Beside the dramatic volcanic landscapes of the explosion craters, the Precinct 3 includes truly unique volcanic landforms that record silicic lava dome formation and associated features. It is an interesting aspect of the Harrat Al Madinah’s volcanism, which has global significance, that silicic (mostly trachytic) lava domes have been produced in the same region where basaltic scoria and lava spatter cone forming eruptions were dominant (Moufti and Németh 2013a). There has been a diverse range of silicic volcanism through non-explosive lava dome eruptions to block-and-ash flow generating violent eruptions (Moufti and Németh 2013a). Seeing these features coexist with features from basaltic and trachytic monogenetic volcanism is one of the most geologically intriguing aspects of the proposed geopark, in terms of understanding the origin of the evolved volcanism in dispersed, intra-continental systems commonly referred to as monogenetic fields.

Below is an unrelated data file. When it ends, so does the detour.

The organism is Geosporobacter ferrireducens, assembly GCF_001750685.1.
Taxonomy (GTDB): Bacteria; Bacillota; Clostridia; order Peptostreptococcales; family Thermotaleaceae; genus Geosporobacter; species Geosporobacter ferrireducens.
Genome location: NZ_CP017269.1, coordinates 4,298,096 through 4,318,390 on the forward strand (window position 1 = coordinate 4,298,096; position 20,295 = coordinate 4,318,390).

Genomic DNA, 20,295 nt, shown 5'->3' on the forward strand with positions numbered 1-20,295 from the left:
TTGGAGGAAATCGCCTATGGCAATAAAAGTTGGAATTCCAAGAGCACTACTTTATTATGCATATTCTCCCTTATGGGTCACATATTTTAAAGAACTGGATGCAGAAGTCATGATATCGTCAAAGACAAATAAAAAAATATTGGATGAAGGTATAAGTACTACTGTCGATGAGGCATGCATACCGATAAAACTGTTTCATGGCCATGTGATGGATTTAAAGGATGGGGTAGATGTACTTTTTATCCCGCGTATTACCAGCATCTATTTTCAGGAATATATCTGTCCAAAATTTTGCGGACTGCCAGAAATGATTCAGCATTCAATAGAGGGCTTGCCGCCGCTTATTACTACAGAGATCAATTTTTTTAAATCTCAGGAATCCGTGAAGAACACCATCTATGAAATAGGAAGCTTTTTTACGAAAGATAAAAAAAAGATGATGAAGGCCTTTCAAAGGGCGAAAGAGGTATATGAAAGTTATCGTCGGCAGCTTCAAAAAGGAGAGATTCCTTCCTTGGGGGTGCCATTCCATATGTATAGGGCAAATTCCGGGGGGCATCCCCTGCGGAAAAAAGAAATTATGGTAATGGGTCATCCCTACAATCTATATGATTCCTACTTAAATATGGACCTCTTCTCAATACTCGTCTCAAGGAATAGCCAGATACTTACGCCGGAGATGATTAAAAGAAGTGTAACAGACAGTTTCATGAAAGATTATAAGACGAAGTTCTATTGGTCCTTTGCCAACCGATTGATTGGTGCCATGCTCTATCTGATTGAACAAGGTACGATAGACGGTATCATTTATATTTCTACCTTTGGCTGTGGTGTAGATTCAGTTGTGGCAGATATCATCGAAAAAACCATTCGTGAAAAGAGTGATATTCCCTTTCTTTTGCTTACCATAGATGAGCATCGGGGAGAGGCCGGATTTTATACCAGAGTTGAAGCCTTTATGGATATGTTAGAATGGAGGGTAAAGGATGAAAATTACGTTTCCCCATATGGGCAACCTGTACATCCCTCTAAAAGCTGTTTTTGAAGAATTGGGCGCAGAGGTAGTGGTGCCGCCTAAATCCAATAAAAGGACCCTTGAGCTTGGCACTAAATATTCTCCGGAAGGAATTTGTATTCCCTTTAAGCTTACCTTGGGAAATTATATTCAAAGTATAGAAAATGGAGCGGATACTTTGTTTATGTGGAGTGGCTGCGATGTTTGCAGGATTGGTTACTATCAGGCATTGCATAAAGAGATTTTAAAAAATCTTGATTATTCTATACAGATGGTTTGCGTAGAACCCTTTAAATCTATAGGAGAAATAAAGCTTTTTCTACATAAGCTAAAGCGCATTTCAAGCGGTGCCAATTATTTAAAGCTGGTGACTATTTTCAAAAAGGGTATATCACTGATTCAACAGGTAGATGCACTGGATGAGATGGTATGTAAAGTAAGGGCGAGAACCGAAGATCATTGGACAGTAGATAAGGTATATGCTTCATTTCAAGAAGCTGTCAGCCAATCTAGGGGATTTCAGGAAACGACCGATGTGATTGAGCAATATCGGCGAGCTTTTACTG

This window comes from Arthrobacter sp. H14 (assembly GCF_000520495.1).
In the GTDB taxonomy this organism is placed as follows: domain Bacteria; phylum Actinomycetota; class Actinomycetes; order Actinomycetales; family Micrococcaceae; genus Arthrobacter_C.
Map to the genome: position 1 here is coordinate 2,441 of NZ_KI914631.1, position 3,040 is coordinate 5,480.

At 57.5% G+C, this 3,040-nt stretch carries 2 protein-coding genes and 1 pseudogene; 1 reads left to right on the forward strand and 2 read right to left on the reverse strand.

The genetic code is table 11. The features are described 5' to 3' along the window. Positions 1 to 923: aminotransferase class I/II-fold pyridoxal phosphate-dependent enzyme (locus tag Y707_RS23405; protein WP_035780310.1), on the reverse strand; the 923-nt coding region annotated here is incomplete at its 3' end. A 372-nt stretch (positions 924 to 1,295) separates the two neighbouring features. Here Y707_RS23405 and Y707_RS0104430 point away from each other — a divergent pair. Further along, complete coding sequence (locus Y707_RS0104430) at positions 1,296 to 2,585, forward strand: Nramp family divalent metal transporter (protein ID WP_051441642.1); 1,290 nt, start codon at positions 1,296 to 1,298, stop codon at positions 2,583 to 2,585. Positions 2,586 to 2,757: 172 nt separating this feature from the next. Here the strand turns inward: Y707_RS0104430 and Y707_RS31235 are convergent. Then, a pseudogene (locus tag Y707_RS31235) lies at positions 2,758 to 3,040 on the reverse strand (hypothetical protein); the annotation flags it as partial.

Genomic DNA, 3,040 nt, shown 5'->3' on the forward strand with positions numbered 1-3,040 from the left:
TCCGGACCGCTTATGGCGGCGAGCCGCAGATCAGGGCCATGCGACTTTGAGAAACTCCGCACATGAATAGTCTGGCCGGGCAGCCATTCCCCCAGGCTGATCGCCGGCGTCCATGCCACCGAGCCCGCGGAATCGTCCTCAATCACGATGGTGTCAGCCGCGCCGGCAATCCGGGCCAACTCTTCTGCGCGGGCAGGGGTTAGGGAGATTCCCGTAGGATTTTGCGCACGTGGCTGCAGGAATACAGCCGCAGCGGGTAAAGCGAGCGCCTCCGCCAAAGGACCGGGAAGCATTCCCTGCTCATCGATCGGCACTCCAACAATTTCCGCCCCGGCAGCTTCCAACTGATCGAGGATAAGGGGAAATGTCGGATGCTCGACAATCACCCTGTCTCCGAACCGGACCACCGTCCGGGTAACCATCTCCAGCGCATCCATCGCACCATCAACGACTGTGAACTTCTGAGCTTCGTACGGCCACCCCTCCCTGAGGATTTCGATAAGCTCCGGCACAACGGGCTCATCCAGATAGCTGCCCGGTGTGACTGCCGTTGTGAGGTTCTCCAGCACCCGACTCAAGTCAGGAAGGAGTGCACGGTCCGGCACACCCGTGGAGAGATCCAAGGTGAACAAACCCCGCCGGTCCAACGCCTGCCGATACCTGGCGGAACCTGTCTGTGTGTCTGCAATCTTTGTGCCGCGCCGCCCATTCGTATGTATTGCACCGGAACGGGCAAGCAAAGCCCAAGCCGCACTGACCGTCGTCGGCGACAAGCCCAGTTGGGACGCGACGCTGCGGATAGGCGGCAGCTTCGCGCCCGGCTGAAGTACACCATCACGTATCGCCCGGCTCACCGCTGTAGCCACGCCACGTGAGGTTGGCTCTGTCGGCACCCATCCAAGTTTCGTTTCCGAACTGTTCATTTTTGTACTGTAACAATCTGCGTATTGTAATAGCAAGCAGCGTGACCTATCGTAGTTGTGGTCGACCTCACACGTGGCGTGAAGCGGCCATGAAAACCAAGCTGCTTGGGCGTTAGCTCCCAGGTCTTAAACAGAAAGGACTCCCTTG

The variety of trachytic lava domes exposed in is precinct are spectacular and they offer a good geoeducational program to build on them to link this geotopes and geosites to other well-known, recently erupted silicic lava domes, including Unzen in Japan (Kaneko et al. 2002; Yamashina and Shimizu 1999) and Mount St Helens (USA) (Anderson et al. 1995). The similarity in size, volume and eruptive products of the trachytic lava domes of the Harrat Al Madinah to those lava domes generally associated with subduction-related strato- and/or composite- volcanoes, makes the HAMVG truly unique and globally significant; and can make the proposed Harrat Al Madinah Volcanic Geopark as a potential “Makkah of Volcanologists” (Moufti and Németh 2013a). The scientific value of this precinct is self-defined. The perfect exposures, the lack of vegetable cover, the great visibility and the numerous longitudinal sections along gullies offer great research potential in these locations to scale the physical parameters of pyroclastic flow forming eruptions. In addition, the availability of pyroclastic deposit-engulfed scoria cones and other morphological obstacles can help to calibrate the energy budget of pyroclastic flows and therefore the precinct could serve as an important study location for such scaling volcanological work. Considering the “monogenetic volcanism” on display, this precinct offers a dramatically new view that will enable visitors to appreciate the complexity of such volcanism and see the link between focused (strato- and composite volcano-producing) and dispersed (purely monogenetic volcano-producing) magmatic plumbing system-associated volcanism, which will potentially make this volcanic geopark globally very significant (Moufti and Németh 2013a).